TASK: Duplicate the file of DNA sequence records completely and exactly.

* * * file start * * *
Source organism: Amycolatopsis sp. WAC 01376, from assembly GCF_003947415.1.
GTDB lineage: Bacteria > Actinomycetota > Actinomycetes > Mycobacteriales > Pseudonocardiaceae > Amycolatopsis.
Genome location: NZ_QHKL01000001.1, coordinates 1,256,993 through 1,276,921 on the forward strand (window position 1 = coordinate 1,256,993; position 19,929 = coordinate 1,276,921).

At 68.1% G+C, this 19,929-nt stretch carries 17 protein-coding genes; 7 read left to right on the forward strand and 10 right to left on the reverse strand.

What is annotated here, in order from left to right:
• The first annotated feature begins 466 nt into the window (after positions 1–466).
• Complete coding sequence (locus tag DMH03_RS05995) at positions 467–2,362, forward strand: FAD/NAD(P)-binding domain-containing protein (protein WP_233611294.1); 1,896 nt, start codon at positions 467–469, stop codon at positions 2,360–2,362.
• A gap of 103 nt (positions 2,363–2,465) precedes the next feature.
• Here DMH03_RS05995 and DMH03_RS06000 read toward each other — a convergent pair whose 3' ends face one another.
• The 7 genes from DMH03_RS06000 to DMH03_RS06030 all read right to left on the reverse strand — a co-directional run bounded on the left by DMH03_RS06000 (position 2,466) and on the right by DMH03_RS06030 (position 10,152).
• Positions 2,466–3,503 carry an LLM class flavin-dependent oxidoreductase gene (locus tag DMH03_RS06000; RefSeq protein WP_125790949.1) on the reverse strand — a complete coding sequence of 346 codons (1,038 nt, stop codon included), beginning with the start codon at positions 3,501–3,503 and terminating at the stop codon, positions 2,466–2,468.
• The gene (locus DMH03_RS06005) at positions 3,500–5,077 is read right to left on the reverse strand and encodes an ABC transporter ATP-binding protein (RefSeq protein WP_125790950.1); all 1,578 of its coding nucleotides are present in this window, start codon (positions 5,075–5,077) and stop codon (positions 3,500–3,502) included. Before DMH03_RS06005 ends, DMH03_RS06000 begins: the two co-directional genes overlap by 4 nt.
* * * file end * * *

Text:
Source organism: Amycolatopsis sp. WAC 01376, from assembly GCF_003947415.1.
GTDB lineage: Bacteria > Actinomycetota > Actinomycetes > Mycobacteriales > Pseudonocardiaceae > Amycolatopsis.
Genome location: NZ_QHKL01000001.1, coordinates 1,256,993 through 1,276,921 on the forward strand (window position 1 = coordinate 1,256,993; position 19,929 = coordinate 1,276,921).

At 68.1% G+C, this 19,929-nt stretch carries 17 protein-coding genes; 7 read left to right on the forward strand and 10 right to left on the reverse strand.

What is annotated here, in order from left to right:
• The first annotated feature begins 466 nt into the window (after positions 1–466).
• Complete coding sequence (locus tag DMH03_RS05995) at positions 467–2,362, forward strand: FAD/NAD(P)-binding domain-containing protein (protein WP_233611294.1); 1,896 nt, start codon at positions 467–469, stop codon at positions 2,360–2,362.
• A gap of 103 nt (positions 2,363–2,465) precedes the next feature.
• Here DMH03_RS05995 and DMH03_RS06000 read toward each other — a convergent pair whose 3' ends face one another.
• The 7 genes from DMH03_RS06000 to DMH03_RS06030 all read right to left on the reverse strand — a co-directional run bounded on the left by DMH03_RS06000 (position 2,466) and on the right by DMH03_RS06030 (position 10,152).
• Positions 2,466–3,503 carry an LLM class flavin-dependent oxidoreductase gene (locus tag DMH03_RS06000; RefSeq protein WP_125790949.1) on the reverse strand — a complete coding sequence of 346 codons (1,038 nt, stop codon included), beginning with the start codon at positions 3,501–3,503 and terminating at the stop codon, positions 2,466–2,468.
• The gene (locus DMH03_RS06005) at positions 3,500–5,077 is read right to left on the reverse strand and encodes an ABC transporter ATP-binding protein (RefSeq protein WP_125790950.1); all 1,578 of its coding nucleotides are present in this window, start codon (positions 5,075–5,077) and stop codon (positions 3,500–3,502) included. Before DMH03_RS06005 ends, DMH03_RS06000 begins: the two co-directional genes overlap by 4 nt.